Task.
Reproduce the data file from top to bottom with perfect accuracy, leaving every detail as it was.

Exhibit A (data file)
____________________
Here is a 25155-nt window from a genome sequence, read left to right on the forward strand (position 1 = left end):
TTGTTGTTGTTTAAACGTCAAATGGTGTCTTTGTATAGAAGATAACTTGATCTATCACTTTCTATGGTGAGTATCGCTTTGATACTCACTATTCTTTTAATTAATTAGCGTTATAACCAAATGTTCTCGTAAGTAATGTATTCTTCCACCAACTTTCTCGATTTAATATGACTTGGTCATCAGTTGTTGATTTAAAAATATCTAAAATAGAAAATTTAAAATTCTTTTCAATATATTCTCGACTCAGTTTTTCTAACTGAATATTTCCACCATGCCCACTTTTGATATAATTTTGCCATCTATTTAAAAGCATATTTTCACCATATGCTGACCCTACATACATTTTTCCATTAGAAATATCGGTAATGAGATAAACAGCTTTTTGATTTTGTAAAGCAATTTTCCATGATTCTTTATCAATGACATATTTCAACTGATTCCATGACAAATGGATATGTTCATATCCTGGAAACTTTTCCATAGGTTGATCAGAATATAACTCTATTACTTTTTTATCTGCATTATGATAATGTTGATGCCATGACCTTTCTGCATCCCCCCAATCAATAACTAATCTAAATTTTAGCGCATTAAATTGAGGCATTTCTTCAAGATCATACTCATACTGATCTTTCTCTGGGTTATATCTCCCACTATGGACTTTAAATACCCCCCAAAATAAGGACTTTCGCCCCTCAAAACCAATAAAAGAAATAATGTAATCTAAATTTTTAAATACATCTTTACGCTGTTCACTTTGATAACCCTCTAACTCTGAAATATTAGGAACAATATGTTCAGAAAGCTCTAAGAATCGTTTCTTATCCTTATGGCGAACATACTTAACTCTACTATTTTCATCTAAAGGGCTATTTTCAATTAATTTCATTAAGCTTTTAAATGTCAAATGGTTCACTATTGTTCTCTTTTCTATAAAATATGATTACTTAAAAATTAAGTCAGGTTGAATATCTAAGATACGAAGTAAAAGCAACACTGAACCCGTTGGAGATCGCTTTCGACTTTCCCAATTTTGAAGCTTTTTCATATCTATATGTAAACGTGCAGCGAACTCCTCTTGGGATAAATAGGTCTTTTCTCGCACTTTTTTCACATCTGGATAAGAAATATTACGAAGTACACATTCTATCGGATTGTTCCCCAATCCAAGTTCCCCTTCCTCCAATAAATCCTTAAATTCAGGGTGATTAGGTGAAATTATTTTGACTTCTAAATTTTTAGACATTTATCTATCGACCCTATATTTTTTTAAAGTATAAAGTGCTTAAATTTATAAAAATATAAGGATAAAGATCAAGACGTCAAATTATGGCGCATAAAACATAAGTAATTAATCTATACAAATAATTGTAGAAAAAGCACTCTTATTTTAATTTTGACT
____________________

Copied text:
Here is a 25155-nt window from a genome sequence, read left to right on the forward strand (position 1 = left end):
TTGTTGTTGTTTAAACGTCAAATGGTGTCTTTGTATAGAAGATAACTTGATCTATCACTTTCTATGGTGAGTATCGCTTTGATACTCACTATTCTTTTAATTAATTAGCGTTATAACCAAATGTTCTCGTAAGTAATGTATTCTTCCACCAACTTTCTCGATTTAATATGACTTGGTCATCAGTTGTTGATTTAAAAATATCTAAAATAGAAAATTTAAAATTCTTTTCAATATATTCTCGACTCAGTTTTTCTAACTGAATATTTCCACCATGCCCACTTTTGATATAATTTTGCCATCTATTTAAAAGCATATTTTCACCATATGCTGACCCTACATACATTTTTCCATTAGAAATATCGGTAATGAGATAAACAGCTTTTTGATTTTGTAAAGCAATTTTCCATGATTCTTTATCAATGACATATTTCAACTGATTCCATGACAAATGGATATGTTCATATCCTGGAAACTTTTCCATAGGTTGATCAGAATATAACTCTATTACTTTTTTATCTGCATTATGATAATGTTGATGCCATGACCTTTCTGCATCCCCCCAATCAATAACTAATCTAAATTTTAGCGCATTAAATTGAGGCATTTCTTCAAGATCATACTCATACTGATCTTTCTCTGGGTTATATCTCCCACTATGGACTTTAAATACCCCCCAAAATAAGGACTTTCGCCCCTCAAAACCAATAAAAGAAATAATGTAATCTAAATTTTTAAATACATCTTTACGCTGTTCACTTTGATAACCCTCTAACTCTGAAATATTAGGAACAATATGTTCAGAAAGCTCTAAGAATCGTTTCTTATCCTTATGGCGAACATACTTAACTCTACTATTTTCATCTAAAGGGCTATTTTCAATTAATTTCATTAAGCTTTTAAATGTCAAATGGTTCACTATTGTTCTCTTTTCTATAAAATATGATTACTTAAAAATTAAGTCAGGTTGAATATCTAAGATACGAAGTAAAAGCAACACTGAACCCGTTGGAGATCGCTTTCGACTTTCCCAATTTTGAAGCTTTTTCATATCTATATGTAAACGTGCAGCGAACTCCTCTTGGGATAAATAGGTCTTTTCTCGCACTTTTTTCACATCTGGATAAGAAATATTACGAAGTACACATTCTATCGGATTGTTCCCCAATCCAAGTTCCCCTTCCTCCAATAAATCCTTAAATTCAGGGTGATTAGGTGAAATTATTTTGACTTCTAAATTTTTAGACATTTATCTATCGACCCTATATTTTTTTAAAGTATAAAGTGCTTAAATTTATAAAAATATAAGGATAAAGATCAAGACGTCAAATTATGGCGCATAAAACATAAGTAATTAATCTATACAAATAATTGTAGAAAAAGCACTCTTATTTTAATTTTGACT